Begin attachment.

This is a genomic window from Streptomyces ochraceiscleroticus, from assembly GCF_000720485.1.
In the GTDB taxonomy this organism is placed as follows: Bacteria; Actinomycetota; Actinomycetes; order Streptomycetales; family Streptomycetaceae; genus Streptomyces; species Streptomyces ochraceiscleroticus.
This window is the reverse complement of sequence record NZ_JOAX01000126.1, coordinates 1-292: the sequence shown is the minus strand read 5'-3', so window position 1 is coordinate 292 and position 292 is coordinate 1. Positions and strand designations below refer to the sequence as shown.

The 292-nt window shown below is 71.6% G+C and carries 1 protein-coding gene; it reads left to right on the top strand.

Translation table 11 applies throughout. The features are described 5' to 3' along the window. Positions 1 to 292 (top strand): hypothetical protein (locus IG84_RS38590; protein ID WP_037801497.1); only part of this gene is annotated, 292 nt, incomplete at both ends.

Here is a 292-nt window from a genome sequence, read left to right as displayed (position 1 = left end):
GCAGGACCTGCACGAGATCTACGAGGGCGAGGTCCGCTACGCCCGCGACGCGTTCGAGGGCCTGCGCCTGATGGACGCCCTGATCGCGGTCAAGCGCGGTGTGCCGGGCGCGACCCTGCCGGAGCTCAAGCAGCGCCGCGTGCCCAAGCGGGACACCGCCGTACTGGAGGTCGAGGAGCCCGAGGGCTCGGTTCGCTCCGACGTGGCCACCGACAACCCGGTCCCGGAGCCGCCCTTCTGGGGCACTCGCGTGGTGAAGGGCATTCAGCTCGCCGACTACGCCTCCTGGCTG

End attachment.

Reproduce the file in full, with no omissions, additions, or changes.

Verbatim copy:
This is a genomic window from Streptomyces ochraceiscleroticus, from assembly GCF_000720485.1.
In the GTDB taxonomy this organism is placed as follows: Bacteria; Actinomycetota; Actinomycetes; order Streptomycetales; family Streptomycetaceae; genus Streptomyces; species Streptomyces ochraceiscleroticus.
This window is the reverse complement of sequence record NZ_JOAX01000126.1, coordinates 1-292: the sequence shown is the minus strand read 5'-3', so window position 1 is coordinate 292 and position 292 is coordinate 1. Positions and strand designations below refer to the sequence as shown.

The 292-nt window shown below is 71.6% G+C and carries 1 protein-coding gene; it reads left to right on the top strand.

Translation table 11 applies throughout. The features are described 5' to 3' along the window. Positions 1 to 292 (top strand): hypothetical protein (locus IG84_RS38590; protein ID WP_037801497.1); only part of this gene is annotated, 292 nt, incomplete at both ends.

Here is a 292-nt window from a genome sequence, read left to right as displayed (position 1 = left end):
GCAGGACCTGCACGAGATCTACGAGGGCGAGGTCCGCTACGCCCGCGACGCGTTCGAGGGCCTGCGCCTGATGGACGCCCTGATCGCGGTCAAGCGCGGTGTGCCGGGCGCGACCCTGCCGGAGCTCAAGCAGCGCCGCGTGCCCAAGCGGGACACCGCCGTACTGGAGGTCGAGGAGCCCGAGGGCTCGGTTCGCTCCGACGTGGCCACCGACAACCCGGTCCCGGAGCCGCCCTTCTGGGGCACTCGCGTGGTGAAGGGCATTCAGCTCGCCGACTACGCCTCCTGGCTG